Many photographers hated covering meetings, but I usually didn’t mind. Even dull but necessary governmental hearings offered up opportunities for interesting portraits and studies in body language. (You can click on the photos to make them larger.)
This meeting was to bring together all the principle players to hear why it was taking so long to complete a bridge over the Cotton Belt Railroad tracks on Hwy 77 north of Chaffee. The project had kept the most direct route out of and into town blocked for more than a year.
The Missourian’s caption said “Chaffee residents demonstrated their concern Saturday with the slow pace of construction on Highway 77 at a hearing held by Jack Stapleton and Albert C. Riley of the State Highway Commission. Mayor Robert H. Capshaw of Chaffee gestures as he describes problems created by the construction. Clockwise around the table are, Elbert Masters, Maurice Montgomery, R.P.Stephens, contractor for the project, W.D. Carney, District 10 highway engineer; Mr. Riley and Mr. Stapleton.”
A trip to the construction site
They got bold
Mayor makes his points
One day there will be a bridge here
Do NOT do this!!!
“Do you know what one of the most common injuries I see?” the adjuster asked.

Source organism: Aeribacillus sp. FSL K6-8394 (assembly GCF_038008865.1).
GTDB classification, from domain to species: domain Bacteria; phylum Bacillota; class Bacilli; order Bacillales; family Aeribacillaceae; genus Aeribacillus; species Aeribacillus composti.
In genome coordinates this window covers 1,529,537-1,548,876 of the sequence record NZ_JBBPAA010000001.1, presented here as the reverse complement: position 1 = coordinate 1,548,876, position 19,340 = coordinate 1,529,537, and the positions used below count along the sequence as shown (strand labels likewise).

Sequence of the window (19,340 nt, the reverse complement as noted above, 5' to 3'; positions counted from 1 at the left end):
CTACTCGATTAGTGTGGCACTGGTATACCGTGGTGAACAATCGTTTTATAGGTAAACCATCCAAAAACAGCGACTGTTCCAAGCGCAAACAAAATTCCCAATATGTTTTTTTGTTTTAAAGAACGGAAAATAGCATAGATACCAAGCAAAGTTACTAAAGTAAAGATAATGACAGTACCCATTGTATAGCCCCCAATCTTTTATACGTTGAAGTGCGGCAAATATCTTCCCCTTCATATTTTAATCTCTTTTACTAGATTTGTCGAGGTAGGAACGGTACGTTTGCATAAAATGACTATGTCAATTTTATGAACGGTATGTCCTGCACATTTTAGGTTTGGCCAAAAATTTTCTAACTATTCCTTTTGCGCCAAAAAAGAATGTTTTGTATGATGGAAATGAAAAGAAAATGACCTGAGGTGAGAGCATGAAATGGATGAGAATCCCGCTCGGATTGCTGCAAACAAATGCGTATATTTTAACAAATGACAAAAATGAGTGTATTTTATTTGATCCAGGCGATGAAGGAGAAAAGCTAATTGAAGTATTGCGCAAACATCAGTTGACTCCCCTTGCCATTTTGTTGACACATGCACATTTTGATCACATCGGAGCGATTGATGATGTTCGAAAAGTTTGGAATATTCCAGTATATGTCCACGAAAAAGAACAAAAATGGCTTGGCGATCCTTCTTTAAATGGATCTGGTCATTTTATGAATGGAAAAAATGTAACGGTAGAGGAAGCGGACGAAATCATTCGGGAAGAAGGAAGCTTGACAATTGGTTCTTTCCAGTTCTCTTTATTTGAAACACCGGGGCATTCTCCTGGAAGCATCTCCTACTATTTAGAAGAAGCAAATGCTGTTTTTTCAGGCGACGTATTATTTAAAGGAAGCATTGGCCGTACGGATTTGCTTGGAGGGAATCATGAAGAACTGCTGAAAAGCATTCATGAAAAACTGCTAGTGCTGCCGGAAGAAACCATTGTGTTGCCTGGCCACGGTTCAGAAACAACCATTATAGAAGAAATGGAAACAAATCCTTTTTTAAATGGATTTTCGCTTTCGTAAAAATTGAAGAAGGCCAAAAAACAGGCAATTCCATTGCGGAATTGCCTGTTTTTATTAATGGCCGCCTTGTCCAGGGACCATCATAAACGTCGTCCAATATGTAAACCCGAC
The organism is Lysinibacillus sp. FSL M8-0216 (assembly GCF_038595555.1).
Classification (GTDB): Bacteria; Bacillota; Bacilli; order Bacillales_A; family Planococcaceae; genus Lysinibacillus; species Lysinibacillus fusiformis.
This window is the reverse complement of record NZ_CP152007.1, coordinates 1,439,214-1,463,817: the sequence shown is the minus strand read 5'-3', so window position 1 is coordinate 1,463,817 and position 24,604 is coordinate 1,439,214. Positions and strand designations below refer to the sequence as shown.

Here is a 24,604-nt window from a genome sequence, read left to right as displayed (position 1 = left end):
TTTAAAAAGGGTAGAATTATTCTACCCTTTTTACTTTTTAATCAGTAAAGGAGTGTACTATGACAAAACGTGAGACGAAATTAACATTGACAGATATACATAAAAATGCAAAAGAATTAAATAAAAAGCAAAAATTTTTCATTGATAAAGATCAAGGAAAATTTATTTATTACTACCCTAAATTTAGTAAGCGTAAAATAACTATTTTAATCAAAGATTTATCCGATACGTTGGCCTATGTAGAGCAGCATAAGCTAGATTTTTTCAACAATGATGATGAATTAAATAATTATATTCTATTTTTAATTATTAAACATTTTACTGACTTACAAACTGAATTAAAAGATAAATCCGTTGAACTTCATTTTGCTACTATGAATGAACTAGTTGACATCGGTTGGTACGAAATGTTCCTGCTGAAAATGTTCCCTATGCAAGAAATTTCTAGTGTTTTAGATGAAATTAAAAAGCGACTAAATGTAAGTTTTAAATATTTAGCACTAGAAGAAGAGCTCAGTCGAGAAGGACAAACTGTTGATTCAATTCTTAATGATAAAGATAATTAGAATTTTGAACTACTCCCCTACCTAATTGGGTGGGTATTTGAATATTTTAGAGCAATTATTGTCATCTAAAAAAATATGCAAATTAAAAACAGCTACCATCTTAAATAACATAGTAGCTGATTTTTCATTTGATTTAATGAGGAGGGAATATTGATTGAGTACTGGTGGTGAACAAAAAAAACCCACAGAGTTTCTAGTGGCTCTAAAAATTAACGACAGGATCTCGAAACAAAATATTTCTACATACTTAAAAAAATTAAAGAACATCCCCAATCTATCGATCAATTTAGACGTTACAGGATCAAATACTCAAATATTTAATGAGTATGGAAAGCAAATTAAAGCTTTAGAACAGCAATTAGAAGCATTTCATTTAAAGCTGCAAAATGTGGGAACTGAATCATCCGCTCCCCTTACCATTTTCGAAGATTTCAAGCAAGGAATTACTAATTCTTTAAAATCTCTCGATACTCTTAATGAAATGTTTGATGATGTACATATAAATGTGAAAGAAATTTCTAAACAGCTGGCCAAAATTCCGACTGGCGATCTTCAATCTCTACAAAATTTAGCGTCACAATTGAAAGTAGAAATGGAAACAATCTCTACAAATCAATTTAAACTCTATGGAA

“People who are walking on the rail like you are. When their foot slips off, it slices the ankle bone clean off.”
I never walked a rail again.
Not a happy crowd
W.D. Carney, the District 10 highway engineer disputed a statement made by Mayor Capshaw that the Chaffee Merchants had been damaged by the shutdown of the highway. “This is not true,” the paper reported he said.
“Town is not divided”
Mayor Capshaw asked permission to interrupt and asked for a a show of hands from those in the audience if they thought Chaffee had been done an injustice by the highway department. Every hand in the room was raised.
“Don’t come and tell us we have not been done an injustice,” Mr. Capshaw directed at Mr. Carney. “This town is not divided in its opinion we have been done an injustice.”
The crowd was so big it spilled over into the corridor and out onto the lawn.
Albert C. Riley
Jack Stapleton of the State Highway Commission